Yet the church has struggled with a more comprehensive effort to close the chapter on sexual abuse.

Whereas transparency is typically advised, the church remains quiet about its investigations and disciplinary procedures. It does not release any data on the inquiries it has carried out. A proposed tribunal for judging bishops accused of negligence or coverup was quashed by the Vatican department that was supposed to help implement it. And, rather than being fired and publicly admonished, offending church leaders are typically allowed to resign without explanation.

“The church doesn’t like removing bishops,” said the Rev. Thomas Reese, a Jesuit priest and a senior analyst at the Religion News Service. “Bishops are vicars of Christ in their diocese. They’re not just McDonald’s franchise owners or local managers that can be fired by the CEO. And the church has always been reluctant to give in to political pressure to remove them.”

Francis has called on churches to maintain a “zero tolerance” policy and warned about the “sin of covering up and denial, the sin of the abuse of power.” But the Vatican declined to distribute to bishops conferences suggested guidelines, drawn up by the commission advising Francis on sexual abuse, on how to respond to abuse complaints and cooperate with civil authorities.

Even when the Vatican does take action, resolution comes “at a very glacial pace,” said Juan Carlos Cruz, who was among the Chilean abuse victims who met for several days with Francis this past spring.

Cruz said he tried to tell the pope bluntly that a deeper shake-up was still needed. He specifically mentioned Francisco Javier ­Errázuriz, a member of the pope’s powerful nine-member advisory Council of Cardinals, who victims have long said ignored their abuse accusations and tried to discredit them. Errázuriz has denied wrongdoing.

“[The pope] asked us to give him time to act,” Cruz recalled. “He said, ‘I have to pray about this and let the Holy Spirit guide me on what I have to do.’ ”

Meanwhile, in the wider world, the cultural ground is shifting, and other forces are taking the lead on accountability.

A separate movement fighting abuse and harassment in the workplace has helped spread awareness about victims while diminishing skepticism about their stories.

At the same time, law enforcement agencies have been pursuing abuse cases in countries that once treated the church with deference. In Australia, some state and territory governments are even going after one of the church’s most sacred tenets and are on the verge of enforcing new laws requiring priests to report child abuse that they learn of during confessions. In the United States, the Catholic Church is bracing for the release of a 900-page grand jury report into sex crimes across six dioceses in Pennsylvania.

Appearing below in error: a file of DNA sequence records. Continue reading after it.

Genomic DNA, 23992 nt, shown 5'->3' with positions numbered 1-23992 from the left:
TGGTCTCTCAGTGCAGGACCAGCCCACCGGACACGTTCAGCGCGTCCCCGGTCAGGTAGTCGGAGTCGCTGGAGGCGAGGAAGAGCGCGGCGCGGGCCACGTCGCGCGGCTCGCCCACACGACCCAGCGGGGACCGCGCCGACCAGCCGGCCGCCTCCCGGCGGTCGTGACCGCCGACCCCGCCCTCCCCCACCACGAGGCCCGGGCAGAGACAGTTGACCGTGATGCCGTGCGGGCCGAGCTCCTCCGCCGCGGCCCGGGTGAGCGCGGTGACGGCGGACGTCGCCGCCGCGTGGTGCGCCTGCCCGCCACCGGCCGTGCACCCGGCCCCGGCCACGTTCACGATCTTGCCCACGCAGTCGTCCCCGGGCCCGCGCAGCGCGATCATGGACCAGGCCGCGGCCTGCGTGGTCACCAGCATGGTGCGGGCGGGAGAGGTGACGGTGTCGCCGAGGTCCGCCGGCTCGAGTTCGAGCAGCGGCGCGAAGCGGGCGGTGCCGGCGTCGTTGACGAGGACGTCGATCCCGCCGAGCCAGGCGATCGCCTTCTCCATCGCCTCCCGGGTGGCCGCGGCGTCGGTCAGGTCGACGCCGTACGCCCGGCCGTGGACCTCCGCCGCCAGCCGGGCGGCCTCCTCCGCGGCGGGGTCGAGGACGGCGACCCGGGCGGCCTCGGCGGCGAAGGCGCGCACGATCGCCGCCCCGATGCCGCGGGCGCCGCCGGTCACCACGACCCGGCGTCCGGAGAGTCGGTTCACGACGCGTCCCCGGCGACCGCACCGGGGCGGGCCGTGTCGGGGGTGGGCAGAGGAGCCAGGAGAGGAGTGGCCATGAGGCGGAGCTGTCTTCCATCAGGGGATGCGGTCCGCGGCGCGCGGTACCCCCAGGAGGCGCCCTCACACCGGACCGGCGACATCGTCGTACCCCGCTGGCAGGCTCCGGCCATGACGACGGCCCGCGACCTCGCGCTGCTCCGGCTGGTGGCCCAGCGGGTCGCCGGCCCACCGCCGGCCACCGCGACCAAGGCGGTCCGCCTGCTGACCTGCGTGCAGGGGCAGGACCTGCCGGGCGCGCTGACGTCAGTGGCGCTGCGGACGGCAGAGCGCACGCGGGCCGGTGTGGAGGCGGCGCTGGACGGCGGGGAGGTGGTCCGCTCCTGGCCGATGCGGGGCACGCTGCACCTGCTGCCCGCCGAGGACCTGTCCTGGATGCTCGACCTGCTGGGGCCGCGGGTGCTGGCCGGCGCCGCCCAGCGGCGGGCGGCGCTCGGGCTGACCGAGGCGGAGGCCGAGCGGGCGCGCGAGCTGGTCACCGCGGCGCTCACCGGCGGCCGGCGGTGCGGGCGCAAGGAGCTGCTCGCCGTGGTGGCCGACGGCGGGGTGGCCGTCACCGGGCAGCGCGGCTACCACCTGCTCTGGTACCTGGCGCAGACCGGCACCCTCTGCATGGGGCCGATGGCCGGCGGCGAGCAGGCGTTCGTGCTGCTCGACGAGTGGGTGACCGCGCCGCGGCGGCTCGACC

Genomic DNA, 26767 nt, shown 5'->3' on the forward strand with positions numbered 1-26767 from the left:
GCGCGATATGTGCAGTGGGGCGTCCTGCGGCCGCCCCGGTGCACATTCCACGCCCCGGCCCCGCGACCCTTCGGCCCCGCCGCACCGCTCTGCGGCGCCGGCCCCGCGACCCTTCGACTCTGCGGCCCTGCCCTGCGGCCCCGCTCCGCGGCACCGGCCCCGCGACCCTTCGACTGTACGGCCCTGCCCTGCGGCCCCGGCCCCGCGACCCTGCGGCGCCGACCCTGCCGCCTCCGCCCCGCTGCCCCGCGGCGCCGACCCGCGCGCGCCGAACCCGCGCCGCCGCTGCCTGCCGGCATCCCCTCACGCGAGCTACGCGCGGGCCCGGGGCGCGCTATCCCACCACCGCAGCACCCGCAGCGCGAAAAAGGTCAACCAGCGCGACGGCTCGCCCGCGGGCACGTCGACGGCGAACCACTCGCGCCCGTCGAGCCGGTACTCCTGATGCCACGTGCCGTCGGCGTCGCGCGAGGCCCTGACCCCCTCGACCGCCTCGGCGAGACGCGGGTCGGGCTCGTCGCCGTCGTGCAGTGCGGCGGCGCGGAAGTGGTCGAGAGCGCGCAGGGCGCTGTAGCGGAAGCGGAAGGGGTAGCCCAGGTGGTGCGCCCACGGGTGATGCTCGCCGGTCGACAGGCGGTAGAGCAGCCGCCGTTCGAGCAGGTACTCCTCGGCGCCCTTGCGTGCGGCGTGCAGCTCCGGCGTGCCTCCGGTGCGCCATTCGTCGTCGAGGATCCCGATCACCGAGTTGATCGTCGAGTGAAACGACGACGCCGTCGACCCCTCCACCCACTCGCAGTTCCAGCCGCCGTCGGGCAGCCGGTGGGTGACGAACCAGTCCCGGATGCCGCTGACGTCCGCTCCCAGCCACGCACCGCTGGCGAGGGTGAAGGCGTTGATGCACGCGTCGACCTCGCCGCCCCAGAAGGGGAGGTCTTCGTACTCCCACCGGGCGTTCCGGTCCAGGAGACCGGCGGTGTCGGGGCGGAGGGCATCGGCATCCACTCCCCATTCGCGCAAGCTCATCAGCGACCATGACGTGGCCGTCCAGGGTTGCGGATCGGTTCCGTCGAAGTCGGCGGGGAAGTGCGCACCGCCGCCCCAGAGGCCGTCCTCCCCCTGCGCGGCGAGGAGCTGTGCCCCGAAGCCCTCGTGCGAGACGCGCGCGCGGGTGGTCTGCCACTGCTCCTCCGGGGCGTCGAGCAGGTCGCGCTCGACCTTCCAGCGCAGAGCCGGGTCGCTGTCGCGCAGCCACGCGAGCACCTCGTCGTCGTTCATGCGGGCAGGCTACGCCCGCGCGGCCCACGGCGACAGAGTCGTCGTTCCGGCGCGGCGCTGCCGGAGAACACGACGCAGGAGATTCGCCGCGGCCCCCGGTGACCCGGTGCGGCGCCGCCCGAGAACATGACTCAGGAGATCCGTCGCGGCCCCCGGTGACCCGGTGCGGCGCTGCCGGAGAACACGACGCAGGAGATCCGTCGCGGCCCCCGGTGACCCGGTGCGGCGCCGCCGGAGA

There have been competing calls within the American church on strengthening oversight of the hierarchy. Church leaders in Albany and Atlanta took the notable step of suggesting the involvement of expert laypeople, either to investigate or chart reforms.

“I think we have reached a point where bishops alone investigating bishops is not the answer,” said Bishop Edward Scharfenberger, of the Roman Catholic Diocese of Albany. “We bishops want to rise to this challenge, which may well be our last opportunity considering all that has happened.”

A similar conversation, about how to strengthen the response to abuse, has played out for several years in the Vatican — particularly within the Pontifical Commission for the Protection of Minors, which Francis created a year after he became pope. But little has come of the commission’s ideas.

In 2015, Francis approved its proposal of a tribunal, placed within the Vatican’s powerful doctrine office, that would assess cases of bishops accused of concealing or neglecting abuse. The tribunal, though, was never created. Four former members of the commission, as well as outside analysts, say the idea was thwarted by the Congregation for the Doctrine of the Faith. Some outside analysts say the objection could have been on legal or logistical grounds.

In an interview published last year with the Corriere della Sera, Cardinal Gerhard Müller, then the head of the doctrine office, said the Vatican already had the “tools and legal means” to handle cases. Vatican watcher Marco Politi said congregation members and others in the Vatican hierarchy were also concerned about opening a “Pandora’s box.”

“This would mean hundreds of cases that would then bounce back to Rome with a huge media impact,” said Politi, author “Pope Francis Among the Wolves,” a papal biography. “It would signify the beginning of hunting season on culprits.”